FASlink Fetal Alcohol Disorders Society

It's Drugs, Alcohol and Tobacco, Stupid!

It's Drugs, Alcohol and Tobacco, Stupid!

As the new generation of political leaders in Washington, state capitals and city halls grapples with America's collapsing judicial systems, rising medical costs, persistent poverty amid plenty and the defiant federal budget deficit that looms over future generations, they confront the same 800pound gorilla: drug, alcohol and tobacco abuse and addiction. The sooner these leaders see how substance abuse has fundamentally changed the nature of the pressing social and economic problems they face, the sooner they'll deal with them effectively.

For 30 years, we've tried to curb crime and renew our ailing court system with tougher punishments, bigger prisons, and more cops and judges; rein in health costs by manipulating payments to doctors and hospitals for delivering sick care; wage war on poverty with a welfare system that encourages dependence and drives families apart; and reduce the deficit by cooking the federal books. Trying to reform our court and criminal justice systems, restrain health care spending, reduce welfare rolls, trim the deficit and nourish the American family without confronting, front and center, substance abuse and addiction is like trying to clean coastal waters without stopping the flow of oil from the ruptured offshore well. It can't be done.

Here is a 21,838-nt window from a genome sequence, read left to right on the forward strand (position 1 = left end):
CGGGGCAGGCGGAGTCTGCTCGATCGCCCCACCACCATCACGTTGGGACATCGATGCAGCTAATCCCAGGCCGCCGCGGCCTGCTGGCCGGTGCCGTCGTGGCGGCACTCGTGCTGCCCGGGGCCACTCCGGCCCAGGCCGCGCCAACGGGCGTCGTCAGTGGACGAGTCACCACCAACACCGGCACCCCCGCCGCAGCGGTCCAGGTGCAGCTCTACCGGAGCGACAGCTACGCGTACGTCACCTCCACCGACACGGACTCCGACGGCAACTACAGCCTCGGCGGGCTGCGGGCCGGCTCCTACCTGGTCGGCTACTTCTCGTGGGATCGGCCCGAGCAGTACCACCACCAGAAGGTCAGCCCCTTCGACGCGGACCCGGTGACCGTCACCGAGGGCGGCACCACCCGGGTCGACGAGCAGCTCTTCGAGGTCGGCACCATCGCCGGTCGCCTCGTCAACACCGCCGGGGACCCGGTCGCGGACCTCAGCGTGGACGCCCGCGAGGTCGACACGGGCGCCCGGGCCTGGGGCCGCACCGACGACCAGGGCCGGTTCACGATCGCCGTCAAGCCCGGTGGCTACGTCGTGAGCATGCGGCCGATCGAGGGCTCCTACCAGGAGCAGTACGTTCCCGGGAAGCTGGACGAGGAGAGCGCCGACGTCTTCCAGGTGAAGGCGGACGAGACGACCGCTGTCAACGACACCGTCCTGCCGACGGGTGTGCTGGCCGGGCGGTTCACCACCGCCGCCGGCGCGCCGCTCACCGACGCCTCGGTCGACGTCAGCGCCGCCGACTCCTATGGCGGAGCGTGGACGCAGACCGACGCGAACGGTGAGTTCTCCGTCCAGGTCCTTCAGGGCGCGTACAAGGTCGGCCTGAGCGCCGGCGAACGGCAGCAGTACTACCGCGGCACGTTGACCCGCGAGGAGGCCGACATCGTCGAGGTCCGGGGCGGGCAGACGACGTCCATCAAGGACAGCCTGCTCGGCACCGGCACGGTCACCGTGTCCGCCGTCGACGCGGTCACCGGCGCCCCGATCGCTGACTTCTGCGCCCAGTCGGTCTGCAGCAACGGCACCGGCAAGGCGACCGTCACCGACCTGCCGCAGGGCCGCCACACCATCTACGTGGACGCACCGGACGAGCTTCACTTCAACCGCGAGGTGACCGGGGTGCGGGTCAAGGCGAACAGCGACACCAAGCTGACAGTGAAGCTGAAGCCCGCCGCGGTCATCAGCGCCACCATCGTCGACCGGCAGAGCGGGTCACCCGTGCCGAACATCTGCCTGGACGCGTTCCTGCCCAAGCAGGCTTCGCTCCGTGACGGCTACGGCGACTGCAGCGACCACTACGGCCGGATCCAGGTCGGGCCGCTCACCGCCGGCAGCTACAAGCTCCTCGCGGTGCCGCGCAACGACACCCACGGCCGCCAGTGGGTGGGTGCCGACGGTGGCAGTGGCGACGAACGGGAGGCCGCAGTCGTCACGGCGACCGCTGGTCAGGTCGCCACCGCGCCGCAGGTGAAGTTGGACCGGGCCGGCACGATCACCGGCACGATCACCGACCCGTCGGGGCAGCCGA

Criminals and Courts

Congress and state legislatures have been passing laws designed for celluloid gangsters and inmates played in classic 1930s movies by James Cagney and Humphrey Bogart. But today's prisons are wall to wall with drug dealers, addicts, alcohol abusers and the mentally ill (often related to drug and alcohol abuse).

In 1960, less than 30,000 Americans were arrested for drug offenses; by 1991, the number had soared to more than a million. Since 1989, more individuals have been incarcerated for drug offenses than for all violent crimes-and most violent crime is committed by drug and alcohol abusers. Alcohol and drug abuse are implicated in three­quarters of all spouse abuse, rapes, child molestations, suicides and homicides.